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I’m reading Kipling’s Kim, ch 2, pg 37 says

`Beggars aplenty have I met, and holy men to boot, but never such a yogi nor such a disciple,’ said the woman.

What does boot mean here, is it a verb or a noun and what’s the meaning?

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As per Collin's Dictionary, to boot is a phrase and is used for emphasis

You can say to boot to emphasize that you have added something else to something or to a list of things that you have just said.

[formal, emphasis]
He is making money and receiving free advertising to boot!
They have to be thin, attractive and well-dressed to boot.

Though the phrase has other meanings too, I think here, to boot is being used for emphasis only**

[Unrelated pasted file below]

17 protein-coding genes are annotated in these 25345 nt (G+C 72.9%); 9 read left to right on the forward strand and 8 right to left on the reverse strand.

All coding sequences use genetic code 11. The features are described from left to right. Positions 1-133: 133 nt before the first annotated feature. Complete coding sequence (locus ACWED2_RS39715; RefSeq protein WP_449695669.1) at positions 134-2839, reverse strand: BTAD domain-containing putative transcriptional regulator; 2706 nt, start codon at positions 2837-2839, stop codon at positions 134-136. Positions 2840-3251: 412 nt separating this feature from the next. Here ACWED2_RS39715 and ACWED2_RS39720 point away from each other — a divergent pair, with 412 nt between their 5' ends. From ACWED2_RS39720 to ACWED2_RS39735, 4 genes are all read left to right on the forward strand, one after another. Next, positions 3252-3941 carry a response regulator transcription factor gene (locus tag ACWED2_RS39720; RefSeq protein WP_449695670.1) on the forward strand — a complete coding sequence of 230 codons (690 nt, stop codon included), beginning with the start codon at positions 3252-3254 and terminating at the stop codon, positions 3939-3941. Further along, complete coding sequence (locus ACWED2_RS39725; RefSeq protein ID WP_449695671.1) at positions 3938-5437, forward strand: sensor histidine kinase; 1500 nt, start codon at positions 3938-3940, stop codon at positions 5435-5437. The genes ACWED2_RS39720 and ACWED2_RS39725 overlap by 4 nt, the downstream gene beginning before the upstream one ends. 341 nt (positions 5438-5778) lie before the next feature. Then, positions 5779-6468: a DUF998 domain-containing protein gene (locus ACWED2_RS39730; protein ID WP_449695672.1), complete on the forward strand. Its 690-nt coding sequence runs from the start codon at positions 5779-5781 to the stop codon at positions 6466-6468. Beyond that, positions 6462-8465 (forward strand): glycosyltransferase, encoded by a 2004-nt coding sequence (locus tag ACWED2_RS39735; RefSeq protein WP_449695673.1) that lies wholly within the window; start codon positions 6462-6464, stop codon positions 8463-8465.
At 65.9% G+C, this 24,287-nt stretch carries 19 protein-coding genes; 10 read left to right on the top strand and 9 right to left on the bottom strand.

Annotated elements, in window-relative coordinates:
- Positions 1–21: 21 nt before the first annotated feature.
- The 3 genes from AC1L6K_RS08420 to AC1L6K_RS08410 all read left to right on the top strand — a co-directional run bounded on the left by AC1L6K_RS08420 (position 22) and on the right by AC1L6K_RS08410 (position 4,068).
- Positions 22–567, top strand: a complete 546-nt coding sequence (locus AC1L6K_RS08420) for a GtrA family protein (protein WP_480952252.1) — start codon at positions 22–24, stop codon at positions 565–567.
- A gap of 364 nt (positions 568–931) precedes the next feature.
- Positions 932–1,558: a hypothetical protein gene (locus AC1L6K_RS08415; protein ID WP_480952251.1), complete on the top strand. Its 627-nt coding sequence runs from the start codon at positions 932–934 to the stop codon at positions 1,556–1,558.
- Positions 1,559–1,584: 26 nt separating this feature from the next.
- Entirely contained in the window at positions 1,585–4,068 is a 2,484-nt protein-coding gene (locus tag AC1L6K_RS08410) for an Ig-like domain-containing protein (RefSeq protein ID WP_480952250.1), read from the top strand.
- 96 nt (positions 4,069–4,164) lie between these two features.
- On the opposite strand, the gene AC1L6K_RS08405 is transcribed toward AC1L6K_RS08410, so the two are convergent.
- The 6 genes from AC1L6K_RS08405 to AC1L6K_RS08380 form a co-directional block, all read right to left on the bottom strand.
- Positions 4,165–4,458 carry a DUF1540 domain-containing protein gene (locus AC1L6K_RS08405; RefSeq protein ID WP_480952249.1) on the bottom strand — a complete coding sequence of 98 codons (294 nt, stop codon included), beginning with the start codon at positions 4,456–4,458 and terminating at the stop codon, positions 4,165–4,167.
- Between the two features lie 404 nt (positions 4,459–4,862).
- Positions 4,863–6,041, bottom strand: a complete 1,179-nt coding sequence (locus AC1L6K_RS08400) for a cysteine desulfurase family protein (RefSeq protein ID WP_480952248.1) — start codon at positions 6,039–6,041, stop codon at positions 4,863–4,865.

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to boot vocabulary.com

The adverb to boot is another way to say "as well" or "in addition."; in addition, by way of addition; furthermore.

As in:

You could say that your cat is not only adorable, but clever to boot.

and in:

`Beggars aplenty have I met, and holy men as well, ...

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The usage of the phrase 'to boot' is explained by the OED's primary meaning for the word 'boot' :

a. Good: in phrase to boot: ‘to the good’, to advantage, into the bargain, in addition; besides, moreover.

Etymology: Common Germanic: Old English bót (feminine), corresponds to Old Frisian bôte ...

1660 S. Pepys Diary 13 Feb. (1970) I. 54 For two books that I had and 6s. 6d to boot, I had my great book of songs

It seems to me that there is a connection with the word 'booty' :

  1. orig. Plunder, gain, or profit acquired in common and destined to be divided among the winners.

Etymology: The modern as well as the early forms, point to a Middle English long ō

OED 2

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